02 Nov Uncertainty Hampers Year-End Tax Planning
Currently, year-end tax planning is clouded by questions about federal legislation. President Trump and many of the Republicans in Congress favor changes that would affect the tax code, and the success they will have in their efforts is difficult to predict.
One undecided issue is the future of the Affordable Care Act (also known as Obamacare), which might be retained, replaced, or repealed. Although this act addresses health insurance, it also includes several provisions relating to taxes. For instance, it includes a 3.8 percent surtax on net investment income reported by certain high-income taxpayers—this surtax could be abolished.
In addition, President Trump urged far-reaching changes to the Internal Revenue Code. Full details of this plan have yet to be revealed but could include lower tax rates for individuals and businesses. As an offset, some itemized deductions, including those for medical expenses, as well as state and local taxes, could be eliminated.
How can you plan for tax savings at year-end in this environment? One step you can take is to schedule a tax planning meeting in late 2017. By November or December, we may know more about changes to the tax code and the effective dates.
For now, a basic strategy might be to delay certain income-generating events until 2018 and to accelerate deductions into 2017, when practical.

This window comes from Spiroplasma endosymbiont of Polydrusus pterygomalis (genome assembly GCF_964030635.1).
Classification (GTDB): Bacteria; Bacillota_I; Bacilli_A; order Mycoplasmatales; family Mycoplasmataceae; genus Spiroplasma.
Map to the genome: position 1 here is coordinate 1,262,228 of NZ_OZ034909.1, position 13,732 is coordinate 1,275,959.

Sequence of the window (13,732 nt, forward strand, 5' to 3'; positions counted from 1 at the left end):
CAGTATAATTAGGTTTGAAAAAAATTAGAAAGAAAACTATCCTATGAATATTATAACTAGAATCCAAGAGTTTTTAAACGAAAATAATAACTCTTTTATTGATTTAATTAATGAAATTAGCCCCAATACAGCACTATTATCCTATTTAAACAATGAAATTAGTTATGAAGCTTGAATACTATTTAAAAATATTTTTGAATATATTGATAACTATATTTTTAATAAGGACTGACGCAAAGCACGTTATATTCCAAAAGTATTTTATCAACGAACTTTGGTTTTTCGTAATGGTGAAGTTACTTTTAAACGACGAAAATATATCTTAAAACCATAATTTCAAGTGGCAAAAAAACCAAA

Example: Marge Wilson is planning a sale of income-producing property, which she expects to produce a substantial long-term capital gain. Marge anticipates that such a gain would be taxed at a 20% rate, as well as the 3.8% surtax on net investment income. Unless there is a pressing reason to close the deal by the end of 2017, Marge could wait until 2018 in the hope of avoiding the 3.8 percent surtax.
Regarding health insurance, business owners, employees, and self-employed individuals should weigh the pros and cons of high deductible plans when choosing coverage for next year. High deductible policies may be linked with health savings accounts (HSAs), if certain requirements are met. HSAs, in turn, offer unique tax benefits: deductible contributions, untaxed investment income inside the account, and tax-free distributions for qualified healthcare. However, high deductible health plans may lead to greater expenses for medical care before the insurance takes effect.
Deferring income may pay off if Trump’s tax plan leads to lower rates. Self-employed individuals might consider delaying year-end billing for work done in hopes they will owe tax at, say, 25% instead of 28% or 33%.
The proposed demise of certain itemized deductions might be worrisome. In some circumstances, accelerating expenses for medical bills, state estimated tax, and property tax from 2018 to 2017 could provide deductions in 2017 that might no longer be available in 2018. At year-end tax planning meetings, our office can recommend moves that are suitable in your specific situation.